Nanaimo North Cowichan MP
During the recent election, I promised to bring forward a private member’s bill dealing with derelict vessels.
Most of the work to draft the Bill was finished before the House rose in March, so I was able to introduce the legislation on June 16th.
Here is my introductory speech:
“In many Canadian coastal communities derelict and abandoned vessels have a negative impact on the natural aesthetics of their harbours, and some pose a threat to the local environment.
While major environmental dangers from derelict and abandoned vessels are dealt with swiftly by the Canadian Coast Guard, many are left to simply rot away and leach chemicals into the surrounding environment.
If an abandoned and derelict vessel is not a major environmental concern and is not posing an obstacle to navigation, there is usually no action taken.
The Minister of Transport, Infrastructure and Communities can become involved in the following situations.
Transport Canada can currently take a lead in instances where a vessel is the cause of an obstruction to navigation. However, vessels in the inter-tidal zone are rarely an obstruction to navigation.
Transport Canada has also been supportive of salvage claims made to the receiver of wrecks when questionable vessels appear ashore or in waters adjacent to communities. However, salvage claims are rarely made against derelict vessels.
Finally, Transport Canada can take the lead in making an assessment as to whether a vessel may pose a threat of pollution. However, an abandoned or derelict vessel that is deemed non-polluting is not dealt with.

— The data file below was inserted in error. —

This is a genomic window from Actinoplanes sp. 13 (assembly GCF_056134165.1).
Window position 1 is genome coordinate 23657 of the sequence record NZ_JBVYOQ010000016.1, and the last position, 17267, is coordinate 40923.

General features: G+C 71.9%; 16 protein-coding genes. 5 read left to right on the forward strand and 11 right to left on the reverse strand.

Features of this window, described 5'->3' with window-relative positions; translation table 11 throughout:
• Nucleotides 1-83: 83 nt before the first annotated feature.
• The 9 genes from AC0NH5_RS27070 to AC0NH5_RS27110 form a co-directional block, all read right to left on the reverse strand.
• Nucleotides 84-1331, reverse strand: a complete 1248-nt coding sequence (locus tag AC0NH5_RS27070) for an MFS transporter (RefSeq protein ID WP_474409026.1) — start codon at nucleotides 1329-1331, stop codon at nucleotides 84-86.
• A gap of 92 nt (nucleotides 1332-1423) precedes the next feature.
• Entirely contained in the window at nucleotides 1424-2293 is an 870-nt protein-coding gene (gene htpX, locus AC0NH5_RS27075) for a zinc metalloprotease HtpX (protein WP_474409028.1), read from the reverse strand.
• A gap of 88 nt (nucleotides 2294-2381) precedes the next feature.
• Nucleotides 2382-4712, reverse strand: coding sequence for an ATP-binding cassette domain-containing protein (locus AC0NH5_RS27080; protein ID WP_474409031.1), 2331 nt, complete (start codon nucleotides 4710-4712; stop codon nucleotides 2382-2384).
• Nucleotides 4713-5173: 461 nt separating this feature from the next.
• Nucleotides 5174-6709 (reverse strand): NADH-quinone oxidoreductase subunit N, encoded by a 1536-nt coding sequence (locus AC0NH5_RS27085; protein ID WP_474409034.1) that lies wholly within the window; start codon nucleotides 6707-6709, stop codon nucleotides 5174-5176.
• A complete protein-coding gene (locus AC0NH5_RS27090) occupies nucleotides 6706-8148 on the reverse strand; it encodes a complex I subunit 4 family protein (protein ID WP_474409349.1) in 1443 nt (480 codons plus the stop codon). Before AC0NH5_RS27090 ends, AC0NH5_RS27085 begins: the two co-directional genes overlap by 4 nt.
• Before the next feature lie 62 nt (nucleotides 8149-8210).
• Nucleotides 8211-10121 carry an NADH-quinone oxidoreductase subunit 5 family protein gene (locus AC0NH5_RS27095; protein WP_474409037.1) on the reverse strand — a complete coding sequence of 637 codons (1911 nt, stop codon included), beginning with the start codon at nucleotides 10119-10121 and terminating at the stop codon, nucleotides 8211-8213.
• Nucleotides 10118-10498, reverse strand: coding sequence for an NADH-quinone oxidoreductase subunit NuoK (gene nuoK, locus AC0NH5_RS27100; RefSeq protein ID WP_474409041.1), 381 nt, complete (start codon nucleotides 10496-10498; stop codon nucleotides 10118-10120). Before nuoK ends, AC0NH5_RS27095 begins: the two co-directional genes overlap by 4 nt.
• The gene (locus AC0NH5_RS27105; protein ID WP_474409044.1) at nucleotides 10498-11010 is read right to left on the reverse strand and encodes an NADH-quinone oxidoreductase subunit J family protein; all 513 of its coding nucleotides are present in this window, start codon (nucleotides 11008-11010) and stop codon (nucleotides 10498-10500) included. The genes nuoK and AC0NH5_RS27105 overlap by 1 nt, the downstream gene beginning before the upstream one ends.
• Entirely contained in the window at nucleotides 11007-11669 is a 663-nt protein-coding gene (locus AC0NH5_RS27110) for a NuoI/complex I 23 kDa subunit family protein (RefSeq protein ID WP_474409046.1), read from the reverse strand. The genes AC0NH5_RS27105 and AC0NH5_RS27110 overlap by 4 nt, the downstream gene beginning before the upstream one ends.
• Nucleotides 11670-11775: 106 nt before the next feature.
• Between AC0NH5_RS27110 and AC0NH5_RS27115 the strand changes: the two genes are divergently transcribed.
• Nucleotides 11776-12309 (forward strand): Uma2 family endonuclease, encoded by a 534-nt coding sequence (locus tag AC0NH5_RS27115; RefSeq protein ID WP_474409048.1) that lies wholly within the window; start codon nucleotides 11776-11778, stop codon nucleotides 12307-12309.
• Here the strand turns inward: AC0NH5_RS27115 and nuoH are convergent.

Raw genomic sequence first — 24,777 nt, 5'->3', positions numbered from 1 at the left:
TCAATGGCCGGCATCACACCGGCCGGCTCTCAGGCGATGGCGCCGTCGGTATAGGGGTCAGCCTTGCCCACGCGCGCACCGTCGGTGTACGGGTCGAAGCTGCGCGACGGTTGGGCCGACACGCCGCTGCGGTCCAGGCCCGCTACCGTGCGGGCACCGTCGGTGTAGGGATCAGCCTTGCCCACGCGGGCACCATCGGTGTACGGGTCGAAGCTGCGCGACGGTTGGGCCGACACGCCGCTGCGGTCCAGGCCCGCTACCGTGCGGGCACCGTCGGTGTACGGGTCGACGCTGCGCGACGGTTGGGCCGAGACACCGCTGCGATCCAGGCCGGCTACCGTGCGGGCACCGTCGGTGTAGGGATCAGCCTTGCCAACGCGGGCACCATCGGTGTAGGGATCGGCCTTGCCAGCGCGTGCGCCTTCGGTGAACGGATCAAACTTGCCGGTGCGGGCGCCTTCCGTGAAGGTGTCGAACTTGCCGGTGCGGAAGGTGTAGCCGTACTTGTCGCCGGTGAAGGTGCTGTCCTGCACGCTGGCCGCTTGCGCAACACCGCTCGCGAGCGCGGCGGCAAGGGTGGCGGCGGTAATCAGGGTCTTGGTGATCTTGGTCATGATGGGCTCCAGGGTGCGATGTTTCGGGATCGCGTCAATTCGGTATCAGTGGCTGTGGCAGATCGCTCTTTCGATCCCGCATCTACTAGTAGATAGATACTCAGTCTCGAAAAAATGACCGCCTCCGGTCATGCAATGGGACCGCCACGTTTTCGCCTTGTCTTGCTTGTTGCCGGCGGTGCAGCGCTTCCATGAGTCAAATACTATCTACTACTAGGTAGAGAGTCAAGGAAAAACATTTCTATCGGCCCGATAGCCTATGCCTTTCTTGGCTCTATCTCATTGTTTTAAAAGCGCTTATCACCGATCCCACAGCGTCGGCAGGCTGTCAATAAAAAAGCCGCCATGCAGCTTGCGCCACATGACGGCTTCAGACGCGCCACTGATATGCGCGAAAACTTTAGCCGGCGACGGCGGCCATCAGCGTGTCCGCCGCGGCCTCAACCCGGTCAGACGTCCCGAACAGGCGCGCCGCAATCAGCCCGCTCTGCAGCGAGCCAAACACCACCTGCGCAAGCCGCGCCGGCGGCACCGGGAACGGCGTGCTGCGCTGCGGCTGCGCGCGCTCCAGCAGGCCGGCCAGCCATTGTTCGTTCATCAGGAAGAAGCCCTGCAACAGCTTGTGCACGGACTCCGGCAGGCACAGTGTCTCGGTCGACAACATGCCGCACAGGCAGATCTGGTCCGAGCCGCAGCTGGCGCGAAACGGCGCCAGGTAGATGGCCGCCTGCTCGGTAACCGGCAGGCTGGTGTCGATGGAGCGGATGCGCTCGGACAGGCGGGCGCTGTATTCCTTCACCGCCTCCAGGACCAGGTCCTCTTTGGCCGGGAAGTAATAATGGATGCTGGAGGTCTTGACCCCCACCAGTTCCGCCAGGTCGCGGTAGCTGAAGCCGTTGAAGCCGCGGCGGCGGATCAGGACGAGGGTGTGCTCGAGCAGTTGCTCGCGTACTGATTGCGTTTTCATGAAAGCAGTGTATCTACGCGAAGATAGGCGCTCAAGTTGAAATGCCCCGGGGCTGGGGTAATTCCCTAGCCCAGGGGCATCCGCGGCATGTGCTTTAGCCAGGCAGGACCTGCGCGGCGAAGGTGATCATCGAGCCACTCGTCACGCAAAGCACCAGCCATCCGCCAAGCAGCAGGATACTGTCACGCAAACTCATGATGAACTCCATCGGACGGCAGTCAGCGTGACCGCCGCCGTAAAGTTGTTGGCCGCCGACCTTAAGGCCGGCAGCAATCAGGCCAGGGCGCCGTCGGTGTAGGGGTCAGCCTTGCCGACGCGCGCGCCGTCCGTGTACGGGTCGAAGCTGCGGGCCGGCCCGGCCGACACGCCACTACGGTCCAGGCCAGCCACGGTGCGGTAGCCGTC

Both I, in Nanaimo—Cowichan, and the member from Victoria often hear complaints about derelict vessels that are not dealt with. Hence, I have introduced Bill C-231, An Act to amend the Canada Shipping Act, 2001 (derelict vessels and wreck).”
Many of our neighbours share a problem with derelict vessels. And the State of Washington has developed a fairly robust system that I used when drafting my own Bill.
There were some differences – Washington uses the term “aquatic lands” that has no comparator in Canadian law. But as in Canada, many different agencies and governments are responsible for navigable waters and dealing with hazards. So it is important to clearly lay out which agency will deal with wrecks and derelicts.
The Bill amends the Canada Shipping Act, 2001 to ensure that regulations are made to establish measures to be taken for the removal, disposition or destruction of derelicts vessels or wrecks.
It provides that the Canadian Coast Guard shall be designated as a receiver of wreck and requires them to take reasonable steps to determine and locate the owners of the wreck.
My hope is that this legislation will give our communities more resources to deal with abandoned or derelict vessels.